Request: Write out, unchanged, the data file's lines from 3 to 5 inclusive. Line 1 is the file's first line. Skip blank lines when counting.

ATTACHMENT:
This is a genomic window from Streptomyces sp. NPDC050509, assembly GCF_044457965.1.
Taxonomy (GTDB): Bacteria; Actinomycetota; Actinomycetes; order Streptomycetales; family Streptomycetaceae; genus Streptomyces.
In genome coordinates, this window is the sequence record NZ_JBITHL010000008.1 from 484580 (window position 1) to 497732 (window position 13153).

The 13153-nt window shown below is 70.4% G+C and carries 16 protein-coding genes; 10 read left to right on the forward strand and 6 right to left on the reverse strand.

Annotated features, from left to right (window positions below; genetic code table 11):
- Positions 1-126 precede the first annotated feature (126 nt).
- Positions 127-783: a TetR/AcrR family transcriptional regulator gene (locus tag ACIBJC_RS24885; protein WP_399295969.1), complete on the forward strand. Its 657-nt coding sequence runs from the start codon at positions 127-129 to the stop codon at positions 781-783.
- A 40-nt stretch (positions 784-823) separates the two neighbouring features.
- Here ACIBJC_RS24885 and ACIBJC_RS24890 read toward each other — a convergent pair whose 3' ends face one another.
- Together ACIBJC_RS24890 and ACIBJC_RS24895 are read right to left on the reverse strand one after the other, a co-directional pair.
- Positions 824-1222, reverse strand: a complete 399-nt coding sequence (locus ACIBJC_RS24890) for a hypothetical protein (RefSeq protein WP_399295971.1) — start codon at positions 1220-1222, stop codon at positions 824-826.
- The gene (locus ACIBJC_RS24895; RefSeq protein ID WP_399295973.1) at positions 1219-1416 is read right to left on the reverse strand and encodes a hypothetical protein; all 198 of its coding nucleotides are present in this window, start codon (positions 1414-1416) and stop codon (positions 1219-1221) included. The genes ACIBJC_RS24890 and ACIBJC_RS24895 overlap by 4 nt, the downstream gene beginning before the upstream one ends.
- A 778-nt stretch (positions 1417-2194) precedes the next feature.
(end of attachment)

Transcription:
In genome coordinates, this window is the sequence record NZ_JBITHL010000008.1 from 484580 (window position 1) to 497732 (window position 13153).

The 13153-nt window shown below is 70.4% G+C and carries 16 protein-coding genes; 10 read left to right on the forward strand and 6 right to left on the reverse strand.

Annotated features, from left to right (window positions below; genetic code table 11):